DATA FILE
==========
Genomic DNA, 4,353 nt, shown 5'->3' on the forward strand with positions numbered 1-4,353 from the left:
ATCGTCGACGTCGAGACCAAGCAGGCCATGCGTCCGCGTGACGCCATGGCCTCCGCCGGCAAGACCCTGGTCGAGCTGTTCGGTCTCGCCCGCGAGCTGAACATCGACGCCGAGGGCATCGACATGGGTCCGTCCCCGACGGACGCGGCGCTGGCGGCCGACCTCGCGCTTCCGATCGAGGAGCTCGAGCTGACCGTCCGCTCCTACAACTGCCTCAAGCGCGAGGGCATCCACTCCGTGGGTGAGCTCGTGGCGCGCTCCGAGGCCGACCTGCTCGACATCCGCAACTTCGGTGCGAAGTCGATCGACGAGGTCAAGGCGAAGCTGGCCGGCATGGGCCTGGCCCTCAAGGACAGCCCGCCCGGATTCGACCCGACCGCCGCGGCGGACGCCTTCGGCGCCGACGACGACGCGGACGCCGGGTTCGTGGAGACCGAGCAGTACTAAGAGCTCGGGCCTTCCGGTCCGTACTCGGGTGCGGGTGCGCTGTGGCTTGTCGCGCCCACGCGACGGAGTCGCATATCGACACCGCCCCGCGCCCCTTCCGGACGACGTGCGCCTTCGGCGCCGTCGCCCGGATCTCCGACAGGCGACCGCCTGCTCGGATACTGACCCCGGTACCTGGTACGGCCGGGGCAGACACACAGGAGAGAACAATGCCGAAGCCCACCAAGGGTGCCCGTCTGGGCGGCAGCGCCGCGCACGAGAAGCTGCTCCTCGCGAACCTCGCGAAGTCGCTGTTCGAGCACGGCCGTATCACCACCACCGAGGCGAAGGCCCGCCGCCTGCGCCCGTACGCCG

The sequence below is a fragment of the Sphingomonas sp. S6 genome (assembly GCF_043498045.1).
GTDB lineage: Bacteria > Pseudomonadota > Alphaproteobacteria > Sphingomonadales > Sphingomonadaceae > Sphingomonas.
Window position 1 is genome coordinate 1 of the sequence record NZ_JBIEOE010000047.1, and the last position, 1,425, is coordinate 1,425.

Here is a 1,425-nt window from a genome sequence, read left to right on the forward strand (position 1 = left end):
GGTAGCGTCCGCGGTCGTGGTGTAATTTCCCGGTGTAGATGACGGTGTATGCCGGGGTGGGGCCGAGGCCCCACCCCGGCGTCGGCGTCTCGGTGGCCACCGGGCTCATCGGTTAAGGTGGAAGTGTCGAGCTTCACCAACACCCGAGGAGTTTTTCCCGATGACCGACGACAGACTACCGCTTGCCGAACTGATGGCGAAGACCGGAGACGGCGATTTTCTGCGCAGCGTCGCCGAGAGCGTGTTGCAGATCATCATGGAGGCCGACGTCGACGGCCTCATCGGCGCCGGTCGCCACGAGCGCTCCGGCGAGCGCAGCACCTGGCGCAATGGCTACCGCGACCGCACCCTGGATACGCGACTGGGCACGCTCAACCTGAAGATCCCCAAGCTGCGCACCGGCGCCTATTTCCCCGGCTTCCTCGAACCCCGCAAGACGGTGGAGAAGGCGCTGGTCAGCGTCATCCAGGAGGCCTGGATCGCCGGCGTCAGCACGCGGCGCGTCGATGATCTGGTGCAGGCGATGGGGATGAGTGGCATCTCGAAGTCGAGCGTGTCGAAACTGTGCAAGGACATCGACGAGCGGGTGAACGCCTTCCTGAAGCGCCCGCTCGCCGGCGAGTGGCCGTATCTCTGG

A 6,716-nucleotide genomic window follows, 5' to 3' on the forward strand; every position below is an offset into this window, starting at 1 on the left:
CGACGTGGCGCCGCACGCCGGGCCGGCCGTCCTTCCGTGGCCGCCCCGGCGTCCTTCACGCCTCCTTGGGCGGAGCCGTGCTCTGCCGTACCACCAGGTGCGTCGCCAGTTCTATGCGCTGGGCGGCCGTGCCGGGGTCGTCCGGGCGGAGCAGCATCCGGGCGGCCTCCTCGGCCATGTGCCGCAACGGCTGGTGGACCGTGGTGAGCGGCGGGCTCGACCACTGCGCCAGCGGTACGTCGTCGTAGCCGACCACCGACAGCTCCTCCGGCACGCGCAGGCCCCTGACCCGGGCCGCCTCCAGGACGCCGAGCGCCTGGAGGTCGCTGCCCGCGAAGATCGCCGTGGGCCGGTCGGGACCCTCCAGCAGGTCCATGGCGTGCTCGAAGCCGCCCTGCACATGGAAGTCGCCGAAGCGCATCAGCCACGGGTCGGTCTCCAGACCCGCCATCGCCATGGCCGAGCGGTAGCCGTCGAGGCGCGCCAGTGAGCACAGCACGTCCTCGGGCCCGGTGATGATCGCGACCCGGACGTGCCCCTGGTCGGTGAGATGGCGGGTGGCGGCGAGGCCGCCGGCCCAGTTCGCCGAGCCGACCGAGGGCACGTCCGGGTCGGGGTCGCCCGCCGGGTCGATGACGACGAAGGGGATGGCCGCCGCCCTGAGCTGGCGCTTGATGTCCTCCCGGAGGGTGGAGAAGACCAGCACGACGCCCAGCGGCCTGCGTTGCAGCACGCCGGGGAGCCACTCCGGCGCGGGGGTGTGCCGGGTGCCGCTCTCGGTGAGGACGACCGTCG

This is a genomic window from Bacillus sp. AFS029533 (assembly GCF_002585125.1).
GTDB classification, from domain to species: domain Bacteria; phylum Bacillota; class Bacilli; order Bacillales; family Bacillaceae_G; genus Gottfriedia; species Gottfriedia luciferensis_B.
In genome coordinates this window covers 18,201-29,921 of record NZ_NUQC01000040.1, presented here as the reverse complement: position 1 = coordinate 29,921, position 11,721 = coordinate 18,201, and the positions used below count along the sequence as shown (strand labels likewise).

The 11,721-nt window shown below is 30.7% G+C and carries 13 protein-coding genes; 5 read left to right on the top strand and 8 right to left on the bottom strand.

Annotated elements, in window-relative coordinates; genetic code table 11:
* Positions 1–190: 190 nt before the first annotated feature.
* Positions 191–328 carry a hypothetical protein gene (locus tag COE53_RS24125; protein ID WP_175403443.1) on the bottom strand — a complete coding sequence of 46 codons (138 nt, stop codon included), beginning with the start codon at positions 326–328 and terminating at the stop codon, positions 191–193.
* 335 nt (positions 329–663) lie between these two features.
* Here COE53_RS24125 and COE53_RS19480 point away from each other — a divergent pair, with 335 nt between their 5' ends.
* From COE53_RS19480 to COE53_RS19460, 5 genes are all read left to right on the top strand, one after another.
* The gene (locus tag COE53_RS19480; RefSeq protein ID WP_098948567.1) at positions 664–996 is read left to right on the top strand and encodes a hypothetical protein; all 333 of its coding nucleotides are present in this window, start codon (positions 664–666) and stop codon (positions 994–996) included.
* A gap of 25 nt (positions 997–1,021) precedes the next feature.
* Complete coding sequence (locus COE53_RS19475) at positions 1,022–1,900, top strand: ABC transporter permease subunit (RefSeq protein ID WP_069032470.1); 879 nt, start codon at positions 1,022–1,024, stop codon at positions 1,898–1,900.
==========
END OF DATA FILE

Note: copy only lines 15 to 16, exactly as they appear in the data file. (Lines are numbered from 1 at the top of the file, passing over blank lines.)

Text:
* Positions 1–190: 190 nt before the first annotated feature.
* Positions 191–328 carry a hypothetical protein gene (locus tag COE53_RS24125; protein ID WP_175403443.1) on the bottom strand — a complete coding sequence of 46 codons (138 nt, stop codon included), beginning with the start codon at positions 326–328 and terminating at the stop codon, positions 191–193.